Saturday, April 23, 2011
Monday, September 13, 2010
Spent sometime looking for a way to create named in the orm.xml. I would have ranted about why every single example I had related to annotations, but that's already been covered sufficiently here or even why they all related to returning entity results when all you need sometimes is a simple POJO. This had me yearning back to the good old days of iBatis.
That goes into the orm.xml.
Sunday, September 12, 2010
It's been a while since my last post. I've been under the pump at work and job hunting as well. The announcement from AWS this week about Micro-Instances were too much of a temptation for me. A $54 yearly reservation cost works out to $9.61 reservation cost per month and $5.11 usage at $0.007/hr at 730.5 hours on average in a month. A member of the AWS user group compared it to about 4 Big macs a month at US$ 3.73. Being vegetarian I'd prefer to compare it to about 4 cups of coffee per month.
So, what to do with this new found power? I'm moving some of my development environment online. At the moment that includes:
- A JBoss 4.2.2 staging server
- IceScrum 2
- Hudson integration server
I've previously covered how to get started with AWS for J2EE servers. However, there are some pitfalls using Micro Instances. First, you can only boot from EBS. This may or may not be a good thing. On the plus, your data will always be persisted regardless of shutting down the server. The main negative is the additional cost of the EBS. I'll put it at another cup of coffee a month. Second, I'm migrating my existing IceScrum instance so I need to create an instance of Amazon RDS and export my MySql data to the RDS.
IceScrum2 requires 512MB to work properly (Seriously? 512MB for a simple web-app). The micro instance comes with 613MB each. Which doesn't leave much to throw around. Still, it works well. Next, I'll be putting up Hudson.
Saturday, September 4, 2010
I've been recently playing around with the built-in reporting control that ships with Visual Studio 2005+. At the time of writing, I'm working with Visual Studio 2008, with Microsoft.Reporting version 9.0. There aren't that many tutorials I found on the web for creating dynamic reports using Object Data Sources. For the uninitiated, an object data source is simply a strongly typed collection of objects with pre-defined properties. Visual Studio should pick up any classes with a method returning a strongly typed list of the objects.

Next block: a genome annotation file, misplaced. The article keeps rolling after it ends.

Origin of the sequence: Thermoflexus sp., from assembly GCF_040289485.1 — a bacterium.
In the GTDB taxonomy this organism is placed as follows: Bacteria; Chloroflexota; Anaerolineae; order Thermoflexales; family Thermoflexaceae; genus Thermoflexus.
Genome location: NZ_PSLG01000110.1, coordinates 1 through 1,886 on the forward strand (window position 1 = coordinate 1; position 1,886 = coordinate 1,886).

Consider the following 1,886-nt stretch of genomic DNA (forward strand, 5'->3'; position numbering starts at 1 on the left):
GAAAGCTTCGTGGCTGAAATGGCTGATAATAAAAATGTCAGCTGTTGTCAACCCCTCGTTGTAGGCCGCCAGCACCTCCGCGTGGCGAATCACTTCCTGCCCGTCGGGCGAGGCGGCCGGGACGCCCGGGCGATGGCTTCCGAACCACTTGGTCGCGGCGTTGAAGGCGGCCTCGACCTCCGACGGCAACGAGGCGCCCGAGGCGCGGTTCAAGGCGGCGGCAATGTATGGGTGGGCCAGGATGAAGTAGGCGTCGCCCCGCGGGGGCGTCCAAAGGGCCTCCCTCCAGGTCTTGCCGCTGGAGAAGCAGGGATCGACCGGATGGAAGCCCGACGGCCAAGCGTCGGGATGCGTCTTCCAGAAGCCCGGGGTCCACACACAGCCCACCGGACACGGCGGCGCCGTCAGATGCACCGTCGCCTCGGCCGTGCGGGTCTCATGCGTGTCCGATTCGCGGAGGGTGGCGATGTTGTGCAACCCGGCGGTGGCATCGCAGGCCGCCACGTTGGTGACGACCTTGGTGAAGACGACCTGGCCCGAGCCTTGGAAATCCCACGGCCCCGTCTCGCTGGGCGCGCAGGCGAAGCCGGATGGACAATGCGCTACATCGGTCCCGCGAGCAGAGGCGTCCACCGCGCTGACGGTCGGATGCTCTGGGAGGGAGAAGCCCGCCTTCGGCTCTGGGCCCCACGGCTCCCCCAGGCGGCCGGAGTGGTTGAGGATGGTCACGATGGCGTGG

Once you've got that bit sorted, now how to load the data source dynamically...
That's it. All sorted. Clear the data source from the report every time you want to regenerate the report.
Thursday, July 8, 2010
This is an update to my last posting on Getting Started with Arduino. After a couple of days of frustration, I purchased an Arduino Prototyping Shield (I don't think I'm yet ready to pick up the soldering iron and build it from a kit) as the Freetronics Starter Kit I purchased only comes with a mini breadboard and lots of the tutorials come with a prototyping shield and needed to see something consistent. Anyway, I was looking at this button tutorial on the Arduino website.
The circuit is similar to the one in my last post, and the sketch from the arduino website is reproduced below:
When tested out, the LED only turns on when the button is pressed. Turns out, due to the spring mechanism in the button, a rapid sequence of on off signals are sent when the button is pressed (Remember Arduino is a continous loop!). Hence a delay of about 10-50 milliseconds delay correctly detects a transition, as seen below:
Wednesday, June 30, 2010
Barely a week ago, I was happily unboxing my Freetronics Arduino starter kit (available here in Australia) and the Getting started with Arduino book by Massimo Banzi one of the 5 developers of the Arduino environment. The introductory chapters of the book are well written and you get a good sense for the passion of Massimo for electronics and prototyping. The obligatory what is electricity and the water pump analogy out of the way, it gets stuck in the first sketch - making an LED blink. This is relatively easy to achieve and a nice quick and easy success for the beginner.
The next challenge was to use a push-button switch to add some interactivity to the mix. This is where the lack of an endorsed starter kit makes following the book a challenge. There isn't enough of an introduction to the electronics components required (other than explaining where they can be purchased). The diagram uses a full-size bread board which is different to the tiny breadboard that comes in the Freetronics starter kit. Still, its not impossible to figure out. My circuit is shown below:
The LED is partially obscured but the other connections can be easily figured out. A slightly more challenging tutorial is available here.
Friday, June 25, 2010
SQLServer (both express and full versions) provide a useful command line tool (sqlcmd) which you can use to run batch tasks. See the full list of options here. Here's a quick way to get usable CSV output from this tool.
The main things to watch out for are specifying the correct delimiter.
- -s: For Comma-Seperated-Values (CSV), the value of -s ","works a joy.
- -W: The -W option removes the trailing whitespace.
- -h: Setting this to -1 removes the headers of the fields (if your query is returning a result set).
- -i: This is the input file (the file with the sql to be executed). For interactive scripts and to make your batch file resuable, set this to %1 to use the first command line argument
- -o: This specifies the output file
- -S: The server.
- -U: The user
- -P: Password
The complete version of the reusable script with comments and usage:
I'm still working on how to remove the number of rows affected line after the result set.
UPDATE: Setting NoCount On (Set NotCount On) in the SQL file disables this behaviour.